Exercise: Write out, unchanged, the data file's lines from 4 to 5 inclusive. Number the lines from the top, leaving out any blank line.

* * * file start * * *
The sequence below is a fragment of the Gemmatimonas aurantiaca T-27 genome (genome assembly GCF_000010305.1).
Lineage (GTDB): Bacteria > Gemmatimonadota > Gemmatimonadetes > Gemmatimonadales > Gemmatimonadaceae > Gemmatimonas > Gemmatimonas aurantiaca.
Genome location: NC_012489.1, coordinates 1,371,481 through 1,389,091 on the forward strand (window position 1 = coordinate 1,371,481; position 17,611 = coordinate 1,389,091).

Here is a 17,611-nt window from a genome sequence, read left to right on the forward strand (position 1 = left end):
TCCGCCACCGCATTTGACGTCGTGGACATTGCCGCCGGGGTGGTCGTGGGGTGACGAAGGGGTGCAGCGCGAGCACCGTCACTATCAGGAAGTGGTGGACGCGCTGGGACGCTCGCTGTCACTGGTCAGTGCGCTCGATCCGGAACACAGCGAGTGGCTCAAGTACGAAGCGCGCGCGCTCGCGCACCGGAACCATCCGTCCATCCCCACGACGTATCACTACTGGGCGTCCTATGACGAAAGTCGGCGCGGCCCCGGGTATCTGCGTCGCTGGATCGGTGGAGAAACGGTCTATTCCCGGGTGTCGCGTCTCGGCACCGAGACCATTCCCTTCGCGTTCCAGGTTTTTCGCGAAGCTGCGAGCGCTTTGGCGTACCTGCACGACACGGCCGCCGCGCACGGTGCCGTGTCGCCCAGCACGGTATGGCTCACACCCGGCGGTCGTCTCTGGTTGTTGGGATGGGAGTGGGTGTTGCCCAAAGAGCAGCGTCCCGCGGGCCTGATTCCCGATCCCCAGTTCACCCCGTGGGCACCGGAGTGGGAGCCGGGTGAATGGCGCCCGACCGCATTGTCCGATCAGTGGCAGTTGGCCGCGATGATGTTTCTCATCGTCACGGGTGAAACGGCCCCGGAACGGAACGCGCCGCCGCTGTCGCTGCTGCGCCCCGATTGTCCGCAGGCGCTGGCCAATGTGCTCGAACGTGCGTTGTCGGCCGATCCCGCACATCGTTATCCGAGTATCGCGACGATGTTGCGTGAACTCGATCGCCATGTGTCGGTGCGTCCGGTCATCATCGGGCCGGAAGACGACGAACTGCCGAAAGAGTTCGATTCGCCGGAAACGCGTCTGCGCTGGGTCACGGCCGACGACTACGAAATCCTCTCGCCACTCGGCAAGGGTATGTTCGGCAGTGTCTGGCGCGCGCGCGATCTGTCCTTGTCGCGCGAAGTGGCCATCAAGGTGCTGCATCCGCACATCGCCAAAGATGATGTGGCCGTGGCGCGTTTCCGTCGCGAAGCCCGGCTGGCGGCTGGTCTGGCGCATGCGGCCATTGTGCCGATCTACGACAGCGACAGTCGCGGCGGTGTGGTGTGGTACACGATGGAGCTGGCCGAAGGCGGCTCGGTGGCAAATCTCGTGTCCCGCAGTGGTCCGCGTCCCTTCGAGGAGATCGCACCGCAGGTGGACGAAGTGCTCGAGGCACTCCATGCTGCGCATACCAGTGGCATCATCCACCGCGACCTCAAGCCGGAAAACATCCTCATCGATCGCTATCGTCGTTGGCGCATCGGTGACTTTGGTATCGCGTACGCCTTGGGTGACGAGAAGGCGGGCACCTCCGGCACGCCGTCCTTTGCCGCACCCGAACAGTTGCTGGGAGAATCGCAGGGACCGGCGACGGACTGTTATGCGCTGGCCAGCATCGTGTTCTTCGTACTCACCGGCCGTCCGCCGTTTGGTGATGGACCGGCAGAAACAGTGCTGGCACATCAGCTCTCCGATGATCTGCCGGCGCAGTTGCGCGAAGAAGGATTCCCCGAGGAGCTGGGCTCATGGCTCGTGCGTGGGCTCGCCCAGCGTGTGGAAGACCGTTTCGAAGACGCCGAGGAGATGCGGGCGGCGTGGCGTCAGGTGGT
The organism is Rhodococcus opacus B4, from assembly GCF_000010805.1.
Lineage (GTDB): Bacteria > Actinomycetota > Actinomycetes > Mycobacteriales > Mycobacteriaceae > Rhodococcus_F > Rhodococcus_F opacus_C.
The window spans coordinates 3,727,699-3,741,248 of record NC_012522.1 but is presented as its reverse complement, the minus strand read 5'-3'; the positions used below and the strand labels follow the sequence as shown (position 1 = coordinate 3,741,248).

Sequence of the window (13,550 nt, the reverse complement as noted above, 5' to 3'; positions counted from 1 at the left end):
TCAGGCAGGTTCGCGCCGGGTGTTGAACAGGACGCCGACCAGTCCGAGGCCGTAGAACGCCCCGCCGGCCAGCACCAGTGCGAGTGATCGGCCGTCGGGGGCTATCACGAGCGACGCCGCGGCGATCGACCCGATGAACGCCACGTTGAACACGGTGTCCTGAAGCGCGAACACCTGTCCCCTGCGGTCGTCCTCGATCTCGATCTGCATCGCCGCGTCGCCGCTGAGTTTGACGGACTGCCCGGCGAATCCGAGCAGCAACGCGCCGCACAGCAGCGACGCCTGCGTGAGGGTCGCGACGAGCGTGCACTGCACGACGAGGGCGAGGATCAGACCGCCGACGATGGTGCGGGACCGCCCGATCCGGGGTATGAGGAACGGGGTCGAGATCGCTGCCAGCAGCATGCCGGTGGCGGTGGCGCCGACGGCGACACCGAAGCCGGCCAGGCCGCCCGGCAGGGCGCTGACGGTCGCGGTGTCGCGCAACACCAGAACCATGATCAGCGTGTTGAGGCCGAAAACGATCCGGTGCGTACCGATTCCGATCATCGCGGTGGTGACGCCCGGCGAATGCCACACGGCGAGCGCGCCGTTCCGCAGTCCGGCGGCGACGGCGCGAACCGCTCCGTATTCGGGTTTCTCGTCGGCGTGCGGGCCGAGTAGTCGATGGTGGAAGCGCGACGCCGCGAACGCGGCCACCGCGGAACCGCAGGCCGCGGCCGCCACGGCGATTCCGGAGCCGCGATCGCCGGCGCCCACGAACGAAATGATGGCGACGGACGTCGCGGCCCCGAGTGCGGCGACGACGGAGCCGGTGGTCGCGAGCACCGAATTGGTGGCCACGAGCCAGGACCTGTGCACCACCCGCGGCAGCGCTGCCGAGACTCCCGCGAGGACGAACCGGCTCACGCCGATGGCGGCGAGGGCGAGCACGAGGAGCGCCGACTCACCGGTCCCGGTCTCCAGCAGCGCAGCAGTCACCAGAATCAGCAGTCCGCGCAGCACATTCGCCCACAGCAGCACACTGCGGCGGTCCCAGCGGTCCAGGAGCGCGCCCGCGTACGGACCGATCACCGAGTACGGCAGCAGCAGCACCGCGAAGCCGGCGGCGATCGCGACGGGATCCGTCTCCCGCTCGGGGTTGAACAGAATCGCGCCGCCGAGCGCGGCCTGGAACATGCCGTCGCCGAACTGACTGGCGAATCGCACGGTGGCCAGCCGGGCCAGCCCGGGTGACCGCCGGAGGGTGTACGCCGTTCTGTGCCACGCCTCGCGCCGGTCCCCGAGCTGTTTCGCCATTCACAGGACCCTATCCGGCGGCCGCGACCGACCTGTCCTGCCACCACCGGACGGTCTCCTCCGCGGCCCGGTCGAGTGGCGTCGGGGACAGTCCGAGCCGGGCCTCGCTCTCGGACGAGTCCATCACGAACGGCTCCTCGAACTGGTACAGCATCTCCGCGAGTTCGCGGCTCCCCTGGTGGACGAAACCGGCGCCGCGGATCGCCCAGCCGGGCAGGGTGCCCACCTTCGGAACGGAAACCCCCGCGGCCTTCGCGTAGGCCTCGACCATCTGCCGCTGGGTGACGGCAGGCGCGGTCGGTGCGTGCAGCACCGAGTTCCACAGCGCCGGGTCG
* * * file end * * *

Here is a 17,611-nt window from a genome sequence, read left to right on the forward strand (position 1 = left end):
TCCGCCACCGCATTTGACGTCGTGGACATTGCCGCCGGGGTGGTCGTGGGGTGACGAAGGGGTGCAGCGCGAGCACCGTCACTATCAGGAAGTGGTGGACGCGCTGGGACGCTCGCTGTCACTGGTCAGTGCGCTCGATCCGGAACACAGCGAGTGGCTCAAGTACGAAGCGCGCGCGCTCGCGCACCGGAACCATCCGTCCATCCCCACGACGTATCACTACTGGGCGTCCTATGACGAAAGTCGGCGCGGCCCCGGGTATCTGCGTCGCTGGATCGGTGGAGAAACGGTCTATTCCCGGGTGTCGCGTCTCGGCACCGAGACCATTCCCTTCGCGTTCCAGGTTTTTCGCGAAGCTGCGAGCGCTTTGGCGTACCTGCACGACACGGCCGCCGCGCACGGTGCCGTGTCGCCCAGCACGGTATGGCTCACACCCGGCGGTCGTCTCTGGTTGTTGGGATGGGAGTGGGTGTTGCCCAAAGAGCAGCGTCCCGCGGGCCTGATTCCCGATCCCCAGTTCACCCCGTGGGCACCGGAGTGGGAGCCGGGTGAATGGCGCCCGACCGCATTGTCCGATCAGTGGCAGTTGGCCGCGATGATGTTTCTCATCGTCACGGGTGAAACGGCCCCGGAACGGAACGCGCCGCCGCTGTCGCTGCTGCGCCCCGATTGTCCGCAGGCGCTGGCCAATGTGCTCGAACGTGCGTTGTCGGCCGATCCCGCACATCGTTATCCGAGTATCGCGACGATGTTGCGTGAACTCGATCGCCATGTGTCGGTGCGTCCGGTCATCATCGGGCCGGAAGACGACGAACTGCCGAAAGAGTTCGATTCGCCGGAAACGCGTCTGCGCTGGGTCACGGCCGACGACTACGAAATCCTCTCGCCACTCGGCAAGGGTATGTTCGGCAGTGTCTGGCGCGCGCGCGATCTGTCCTTGTCGCGCGAAGTGGCCATCAAGGTGCTGCATCCGCACATCGCCAAAGATGATGTGGCCGTGGCGCGTTTCCGTCGCGAAGCCCGGCTGGCGGCTGGTCTGGCGCATGCGGCCATTGTGCCGATCTACGACAGCGACAGTCGCGGCGGTGTGGTGTGGTACACGATGGAGCTGGCCGAAGGCGGCTCGGTGGCAAATCTCGTGTCCCGCAGTGGTCCGCGTCCCTTCGAGGAGATCGCACCGCAGGTGGACGAAGTGCTCGAGGCACTCCATGCTGCGCATACCAGTGGCATCATCCACCGCGACCTCAAGCCGGAAAACATCCTCATCGATCGCTATCGTCGTTGGCGCATCGGTGACTTTGGTATCGCGTACGCCTTGGGTGACGAGAAGGCGGGCACCTCCGGCACGCCGTCCTTTGCCGCACCCGAACAGTTGCTGGGAGAATCGCAGGGACCGGCGACGGACTGTTATGCGCTGGCCAGCATCGTGTTCTTCGTACTCACCGGCCGTCCGCCGTTTGGTGATGGACCGGCAGAAACAGTGCTGGCACATCAGCTCTCCGATGATCTGCCGGCGCAGTTGCGCGAAGAAGGATTCCCCGAGGAGCTGGGCTCATGGCTCGTGCGTGGGCTCGCCCAGCGTGTGGAAGACCGTTTCGAAGACGCCGAGGAGATGCGGGCGGCGTGGCGTCAGGTGGT